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British delegation heads to Shanghai

The British Council, in partnership with the BFI, is supporting an increased presence for British film at the Shanghai International Film Festival (June 15-23).

As part of a new collaboration between the British Council and SIFF, the festival is screening seven contemporary British films: The Angel’s Share, Berberian Sound Studio, Shadow Dancer, Ginger & Rosa, Everyday, Song for Marion [pictured] and Quartet. The majority of the films were backed by the BFI Film Fund.

Also the BFI’s recent Hitchcokc 9 restorations will screen at SIFF. This is the first time that all nine films will be presented in China.

Two UK short filmmakers will attend SIFF supported by funds from the joint British Council/BFI Short Support Scheme; BAFTA-nominated TheVoorman Problem and The Craftsman will both screen as part of ‘Mobile SIFF’, the Festival’s short film forum.

A full delegation from the BFI, led by BFI CEO Amanda Nevill and including Creative Director Heather Stewart and Head of International Isabel Davis, will attend the festival to meet Chinese counterparts.

A UK/China exchange programme in 2014 will see the largest ever retrospective of Chinese cinema at London’s BFI Southbank.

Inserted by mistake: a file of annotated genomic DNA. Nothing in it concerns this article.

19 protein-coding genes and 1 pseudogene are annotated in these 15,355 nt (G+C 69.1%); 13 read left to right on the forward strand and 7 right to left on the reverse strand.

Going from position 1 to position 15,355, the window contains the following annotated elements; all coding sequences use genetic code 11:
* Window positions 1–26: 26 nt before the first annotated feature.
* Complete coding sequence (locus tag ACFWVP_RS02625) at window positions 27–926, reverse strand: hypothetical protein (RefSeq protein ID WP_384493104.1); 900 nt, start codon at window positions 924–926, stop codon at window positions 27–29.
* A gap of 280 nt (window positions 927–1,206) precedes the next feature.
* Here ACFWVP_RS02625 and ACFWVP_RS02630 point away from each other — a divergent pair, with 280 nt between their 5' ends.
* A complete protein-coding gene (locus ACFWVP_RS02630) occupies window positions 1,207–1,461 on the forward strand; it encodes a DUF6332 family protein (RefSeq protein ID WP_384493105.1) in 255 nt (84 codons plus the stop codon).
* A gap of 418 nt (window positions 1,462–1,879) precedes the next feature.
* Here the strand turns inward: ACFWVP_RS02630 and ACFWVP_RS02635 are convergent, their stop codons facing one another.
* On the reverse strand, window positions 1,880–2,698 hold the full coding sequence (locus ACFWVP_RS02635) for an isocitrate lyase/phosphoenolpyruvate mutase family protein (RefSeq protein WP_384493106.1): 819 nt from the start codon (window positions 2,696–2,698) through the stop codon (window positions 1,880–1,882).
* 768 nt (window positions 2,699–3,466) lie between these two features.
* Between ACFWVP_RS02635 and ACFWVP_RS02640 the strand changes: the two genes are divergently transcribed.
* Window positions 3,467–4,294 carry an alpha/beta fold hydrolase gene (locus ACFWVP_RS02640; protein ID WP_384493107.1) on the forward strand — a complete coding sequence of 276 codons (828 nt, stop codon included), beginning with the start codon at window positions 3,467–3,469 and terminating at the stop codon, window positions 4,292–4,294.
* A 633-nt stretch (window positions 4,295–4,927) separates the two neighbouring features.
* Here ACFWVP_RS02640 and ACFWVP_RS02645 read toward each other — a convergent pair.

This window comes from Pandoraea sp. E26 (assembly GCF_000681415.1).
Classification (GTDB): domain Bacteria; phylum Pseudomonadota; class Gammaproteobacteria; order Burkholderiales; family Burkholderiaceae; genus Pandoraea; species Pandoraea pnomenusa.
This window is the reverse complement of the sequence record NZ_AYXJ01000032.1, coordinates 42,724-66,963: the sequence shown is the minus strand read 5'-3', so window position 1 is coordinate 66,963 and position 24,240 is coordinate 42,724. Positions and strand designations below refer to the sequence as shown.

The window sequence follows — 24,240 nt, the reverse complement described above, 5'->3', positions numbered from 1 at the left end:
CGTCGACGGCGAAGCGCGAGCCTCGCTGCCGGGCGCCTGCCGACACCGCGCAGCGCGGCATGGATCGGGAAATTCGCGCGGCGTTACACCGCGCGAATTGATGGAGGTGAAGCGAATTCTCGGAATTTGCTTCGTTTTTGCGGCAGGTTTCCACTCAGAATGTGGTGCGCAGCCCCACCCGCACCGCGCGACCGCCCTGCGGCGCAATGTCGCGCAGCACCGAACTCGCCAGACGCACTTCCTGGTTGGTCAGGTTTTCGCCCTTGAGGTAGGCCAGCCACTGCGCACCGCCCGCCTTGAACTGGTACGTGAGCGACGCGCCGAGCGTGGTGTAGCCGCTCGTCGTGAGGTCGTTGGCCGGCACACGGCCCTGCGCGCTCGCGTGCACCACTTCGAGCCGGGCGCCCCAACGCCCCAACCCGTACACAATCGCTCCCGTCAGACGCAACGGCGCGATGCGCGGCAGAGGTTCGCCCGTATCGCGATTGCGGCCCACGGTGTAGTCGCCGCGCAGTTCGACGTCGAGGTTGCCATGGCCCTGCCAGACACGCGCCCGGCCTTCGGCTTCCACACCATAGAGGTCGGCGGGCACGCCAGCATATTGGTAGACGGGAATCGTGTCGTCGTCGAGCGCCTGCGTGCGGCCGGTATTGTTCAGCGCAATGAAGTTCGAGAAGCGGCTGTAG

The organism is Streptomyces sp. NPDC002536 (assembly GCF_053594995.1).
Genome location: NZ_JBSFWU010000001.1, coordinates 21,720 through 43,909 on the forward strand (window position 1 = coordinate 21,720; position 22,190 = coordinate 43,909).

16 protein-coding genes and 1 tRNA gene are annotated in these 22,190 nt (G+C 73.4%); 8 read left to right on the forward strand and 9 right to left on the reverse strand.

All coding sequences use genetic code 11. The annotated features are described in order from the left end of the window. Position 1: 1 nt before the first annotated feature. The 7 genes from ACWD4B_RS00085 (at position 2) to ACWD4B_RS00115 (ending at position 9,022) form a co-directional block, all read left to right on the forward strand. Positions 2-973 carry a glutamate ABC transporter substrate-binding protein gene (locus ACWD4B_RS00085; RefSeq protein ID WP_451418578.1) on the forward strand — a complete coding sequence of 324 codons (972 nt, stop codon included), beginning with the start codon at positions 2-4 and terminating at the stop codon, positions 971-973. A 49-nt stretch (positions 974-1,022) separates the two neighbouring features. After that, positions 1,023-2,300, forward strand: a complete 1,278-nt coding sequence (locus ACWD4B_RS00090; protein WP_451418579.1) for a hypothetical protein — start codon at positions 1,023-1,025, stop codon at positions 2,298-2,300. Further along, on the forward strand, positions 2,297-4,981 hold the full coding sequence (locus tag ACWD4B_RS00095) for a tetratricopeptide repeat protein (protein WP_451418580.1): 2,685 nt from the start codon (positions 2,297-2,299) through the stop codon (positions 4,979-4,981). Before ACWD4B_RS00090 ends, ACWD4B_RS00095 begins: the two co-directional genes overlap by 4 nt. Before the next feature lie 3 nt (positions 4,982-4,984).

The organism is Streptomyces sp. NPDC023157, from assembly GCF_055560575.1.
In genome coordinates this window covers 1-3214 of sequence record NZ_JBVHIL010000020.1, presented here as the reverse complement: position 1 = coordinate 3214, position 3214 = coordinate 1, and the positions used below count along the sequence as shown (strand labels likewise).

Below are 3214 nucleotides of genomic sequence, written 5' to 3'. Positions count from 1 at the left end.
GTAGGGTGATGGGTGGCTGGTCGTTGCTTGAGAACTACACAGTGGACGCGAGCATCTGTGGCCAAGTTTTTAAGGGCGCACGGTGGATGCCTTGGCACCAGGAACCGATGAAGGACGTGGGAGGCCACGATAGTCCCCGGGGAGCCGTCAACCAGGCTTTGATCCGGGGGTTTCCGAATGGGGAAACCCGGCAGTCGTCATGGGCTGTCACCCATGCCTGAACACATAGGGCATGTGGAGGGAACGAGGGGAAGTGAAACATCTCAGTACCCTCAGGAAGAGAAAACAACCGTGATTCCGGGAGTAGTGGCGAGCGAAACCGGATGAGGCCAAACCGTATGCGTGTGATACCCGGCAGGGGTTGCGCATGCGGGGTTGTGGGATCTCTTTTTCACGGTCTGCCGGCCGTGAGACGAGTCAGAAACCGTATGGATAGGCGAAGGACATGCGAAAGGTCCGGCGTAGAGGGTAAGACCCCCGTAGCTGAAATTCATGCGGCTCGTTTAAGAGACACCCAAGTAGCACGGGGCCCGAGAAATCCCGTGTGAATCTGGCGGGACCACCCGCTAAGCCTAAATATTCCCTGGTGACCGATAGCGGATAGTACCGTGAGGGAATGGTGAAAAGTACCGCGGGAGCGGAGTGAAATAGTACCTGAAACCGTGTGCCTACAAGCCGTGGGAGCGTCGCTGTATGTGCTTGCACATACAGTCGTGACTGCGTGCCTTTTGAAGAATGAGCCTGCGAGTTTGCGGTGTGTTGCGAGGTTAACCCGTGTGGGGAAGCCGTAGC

Meanwhile, the festival welcomes Tom Hooper as jury head and Helen Mirren who is presenting Hitchcock.

Briony Hanson, Director Film, British Council, said: “It’s so exciting to be able to see such a positive UK presence in SIFF this year following on from the groundwork the British Council has been doing to build audiences and interest in British arts. That the 2013 festival programme includes a selection of contemporary features, contribution from emerging talent and a celebration of one of our greatest ever filmmakers (given new life by the BFI’s restoration experts), is testament to the strength of our industry.”

Amanda Nevill, BFI CEO, added: “To see Chinese audiences embracing British film is thrilling and its fantastic that we are able to give what is one of the world’s most important cinema-going nations the opportunity to see both the best of British screen heritage and modern British filmmaking. Equally we recognize the importance and influence of Chinese cinematic heritage here in the UK and the BFI will be celebrating this with an extensive project planned for 2014.  I hope these are just the beginnings of an even closer collaborative relationship between the UK and China.”

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